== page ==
Periodontal Disease May Raise Risk of Kidney Disease

Blacks with periodontal disease were more likely to develop chronic kidney disease than blacks without periodontal disease

/ Author:  / Reviewed by: Joseph V. Madia, MD Beth Bolt, RPh

(RxWiki News) Healthy gums make for a winning smile, but poor gum health may lead to other health problems. A new study suggests that periodontal disease in blacks might increase their risk for chronic kidney disease.

Blacks have higher rates of periodontal disease than other groups, noted the authors of the new study. They are also more likely to develop chronic kidney disease.

The study found that severe periodontal disease was a major risk factor for chronic kidney disease in blacks. The researchers noted that preventing and treating periodontal disease might reduce kidney disease in blacks.

Vanessa Grubbs, MD, of the University of California San Francisco led the study. Dr. Grubbs and team studied black adults who had complete dental exams. At the time of the exams, the patients had normal kidney function.

The researchers followed 699 patients for an average of 4.8 years. The patients were 60.5 years old on average. Of the 699 patients, 21 patients — or 3 percent — developed chronic kidney disease during the follow-up period, and 115 had severe periodontal disease.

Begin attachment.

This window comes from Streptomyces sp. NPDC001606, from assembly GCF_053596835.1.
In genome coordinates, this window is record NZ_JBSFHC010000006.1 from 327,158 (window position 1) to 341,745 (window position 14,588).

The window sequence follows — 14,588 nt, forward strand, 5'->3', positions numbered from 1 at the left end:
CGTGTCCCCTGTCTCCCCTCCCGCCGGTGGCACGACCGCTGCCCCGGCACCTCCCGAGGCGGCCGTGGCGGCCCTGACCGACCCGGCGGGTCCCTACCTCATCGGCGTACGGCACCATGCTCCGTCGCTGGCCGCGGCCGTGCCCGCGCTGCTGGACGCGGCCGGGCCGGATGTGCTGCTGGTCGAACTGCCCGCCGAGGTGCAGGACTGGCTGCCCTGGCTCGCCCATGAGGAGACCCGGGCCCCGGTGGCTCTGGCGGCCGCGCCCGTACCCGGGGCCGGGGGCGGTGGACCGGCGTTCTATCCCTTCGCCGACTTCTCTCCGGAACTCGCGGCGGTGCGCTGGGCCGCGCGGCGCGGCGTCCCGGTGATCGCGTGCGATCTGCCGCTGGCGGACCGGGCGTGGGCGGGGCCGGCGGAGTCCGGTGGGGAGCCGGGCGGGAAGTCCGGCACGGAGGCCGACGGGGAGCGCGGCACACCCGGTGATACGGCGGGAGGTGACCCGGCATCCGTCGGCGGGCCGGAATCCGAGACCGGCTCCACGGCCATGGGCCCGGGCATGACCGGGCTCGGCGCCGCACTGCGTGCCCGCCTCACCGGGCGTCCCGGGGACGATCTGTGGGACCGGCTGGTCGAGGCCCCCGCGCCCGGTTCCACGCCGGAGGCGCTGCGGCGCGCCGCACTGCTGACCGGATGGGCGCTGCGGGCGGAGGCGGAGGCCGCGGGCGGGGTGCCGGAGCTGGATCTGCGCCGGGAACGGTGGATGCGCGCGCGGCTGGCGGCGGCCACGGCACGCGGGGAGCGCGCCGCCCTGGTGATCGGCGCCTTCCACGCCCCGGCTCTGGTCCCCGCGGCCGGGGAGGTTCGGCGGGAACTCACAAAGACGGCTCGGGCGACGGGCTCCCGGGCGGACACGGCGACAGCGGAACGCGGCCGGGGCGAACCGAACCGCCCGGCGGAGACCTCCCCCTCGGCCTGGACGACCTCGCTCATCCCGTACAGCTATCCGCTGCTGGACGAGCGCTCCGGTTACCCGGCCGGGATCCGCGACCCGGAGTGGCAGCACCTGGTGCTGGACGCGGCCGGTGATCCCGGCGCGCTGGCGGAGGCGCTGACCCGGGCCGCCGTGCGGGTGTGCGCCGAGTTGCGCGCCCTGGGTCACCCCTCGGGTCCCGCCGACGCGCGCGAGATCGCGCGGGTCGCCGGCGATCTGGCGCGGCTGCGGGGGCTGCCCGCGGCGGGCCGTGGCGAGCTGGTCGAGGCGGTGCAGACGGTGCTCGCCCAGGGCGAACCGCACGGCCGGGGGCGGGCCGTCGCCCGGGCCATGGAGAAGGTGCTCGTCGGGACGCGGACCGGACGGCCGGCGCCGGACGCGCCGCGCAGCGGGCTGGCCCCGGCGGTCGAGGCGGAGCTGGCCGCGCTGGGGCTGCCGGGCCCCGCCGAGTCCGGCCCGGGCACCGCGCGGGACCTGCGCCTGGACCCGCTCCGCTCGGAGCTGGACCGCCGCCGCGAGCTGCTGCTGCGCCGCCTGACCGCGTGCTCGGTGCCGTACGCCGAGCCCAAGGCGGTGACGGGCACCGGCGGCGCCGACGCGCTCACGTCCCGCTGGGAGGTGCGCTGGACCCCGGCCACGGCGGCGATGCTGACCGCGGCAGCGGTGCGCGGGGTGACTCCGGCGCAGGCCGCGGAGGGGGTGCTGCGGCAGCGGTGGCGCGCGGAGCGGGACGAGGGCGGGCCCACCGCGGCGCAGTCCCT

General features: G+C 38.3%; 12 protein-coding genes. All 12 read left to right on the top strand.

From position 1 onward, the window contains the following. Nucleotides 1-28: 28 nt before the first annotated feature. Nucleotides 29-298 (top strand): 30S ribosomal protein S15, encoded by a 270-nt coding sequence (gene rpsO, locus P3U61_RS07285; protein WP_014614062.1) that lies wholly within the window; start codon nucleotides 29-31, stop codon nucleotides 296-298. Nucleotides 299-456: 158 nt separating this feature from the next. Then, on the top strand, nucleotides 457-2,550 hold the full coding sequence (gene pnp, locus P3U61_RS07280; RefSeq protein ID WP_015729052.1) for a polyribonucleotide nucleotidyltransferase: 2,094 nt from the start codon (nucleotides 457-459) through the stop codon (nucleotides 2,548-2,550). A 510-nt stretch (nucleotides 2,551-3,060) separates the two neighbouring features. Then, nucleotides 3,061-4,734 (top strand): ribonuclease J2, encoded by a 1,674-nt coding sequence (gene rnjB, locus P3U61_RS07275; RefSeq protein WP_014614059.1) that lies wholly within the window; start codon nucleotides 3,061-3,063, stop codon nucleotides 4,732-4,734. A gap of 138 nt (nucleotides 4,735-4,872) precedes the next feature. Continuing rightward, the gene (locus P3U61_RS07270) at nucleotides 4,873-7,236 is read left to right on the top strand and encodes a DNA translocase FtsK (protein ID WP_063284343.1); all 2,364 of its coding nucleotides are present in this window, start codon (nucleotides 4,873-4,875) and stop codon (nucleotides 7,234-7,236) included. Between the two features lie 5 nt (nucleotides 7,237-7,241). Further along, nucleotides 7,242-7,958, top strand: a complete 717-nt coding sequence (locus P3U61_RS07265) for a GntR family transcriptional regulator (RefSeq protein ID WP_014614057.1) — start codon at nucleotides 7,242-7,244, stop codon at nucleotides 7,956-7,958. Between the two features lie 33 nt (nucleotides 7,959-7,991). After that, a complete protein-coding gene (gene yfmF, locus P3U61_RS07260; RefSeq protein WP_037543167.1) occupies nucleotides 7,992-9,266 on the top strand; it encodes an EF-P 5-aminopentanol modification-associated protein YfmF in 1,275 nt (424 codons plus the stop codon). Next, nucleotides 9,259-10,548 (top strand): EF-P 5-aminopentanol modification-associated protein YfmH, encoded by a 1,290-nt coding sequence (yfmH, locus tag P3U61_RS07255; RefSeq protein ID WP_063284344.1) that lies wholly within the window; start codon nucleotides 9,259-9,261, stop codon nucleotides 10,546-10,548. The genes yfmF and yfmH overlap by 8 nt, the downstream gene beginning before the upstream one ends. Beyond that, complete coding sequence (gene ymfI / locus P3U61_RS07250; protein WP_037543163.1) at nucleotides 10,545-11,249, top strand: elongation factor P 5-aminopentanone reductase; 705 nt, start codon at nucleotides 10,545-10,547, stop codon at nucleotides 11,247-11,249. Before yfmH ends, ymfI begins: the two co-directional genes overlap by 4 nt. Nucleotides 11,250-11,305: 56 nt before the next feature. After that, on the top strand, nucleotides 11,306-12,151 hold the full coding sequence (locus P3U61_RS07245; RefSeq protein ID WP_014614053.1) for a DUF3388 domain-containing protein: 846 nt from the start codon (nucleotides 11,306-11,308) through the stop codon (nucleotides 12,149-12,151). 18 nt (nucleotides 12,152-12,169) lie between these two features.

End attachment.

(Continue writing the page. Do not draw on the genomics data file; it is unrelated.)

Patients who had severe periodontal disease were 4.2 times more likely to develop chronic kidney disease than those who did not have severe periodontal disease. Chronic kidney disease can eventually cause kidney failure.

Dr. Grubbs and colleagues assessed other risk factors like the patient’s age, sex and income. They also included smoking status and conditions like diabetes and high blood pressure. Diabetes and high blood pressure may increase the risk of chronic kidney disease.

Periodontal disease typically begins with gingivitis, or inflammation of the gums. If not treated, the patient’s gums pull away from the teeth. The resulting spaces around the gums can become infected. The body responds by fighting bacteria that get below the gum line. Eventually, toxins from the bacteria and the body’s natural response can destroy gums, teeth and bone.

“Because periodontal disease is common and can be prevented and treated, targeting it may be an important path towards reducing existing racial and ethnic disparities in chronic and end-stage kidney disease,” Dr. Grubbs said in a press release.

The research team noted that further research was needed to determine whether periodontal disease was a cause of chronic kidney disease. If periodontal disease does cause kidney disease, research should be aimed at finding out whether treating periodontal disease could decrease the risk for chronic kidney disease, Dr. Grubbs and team wrote.

The study was presented Nov. 14 at the American Society of Nephrology Kidney Week 2014 in Philadelphia. Research presented at conferences may not have been peer-reviewed.

The National Institute of Diabetes and Digestive and Kidney Diseases and private foundations funded the study. The authors did not disclose any conflicts of interest.

Review Date: 
November 12, 2014
Last Updated:
November 17, 2014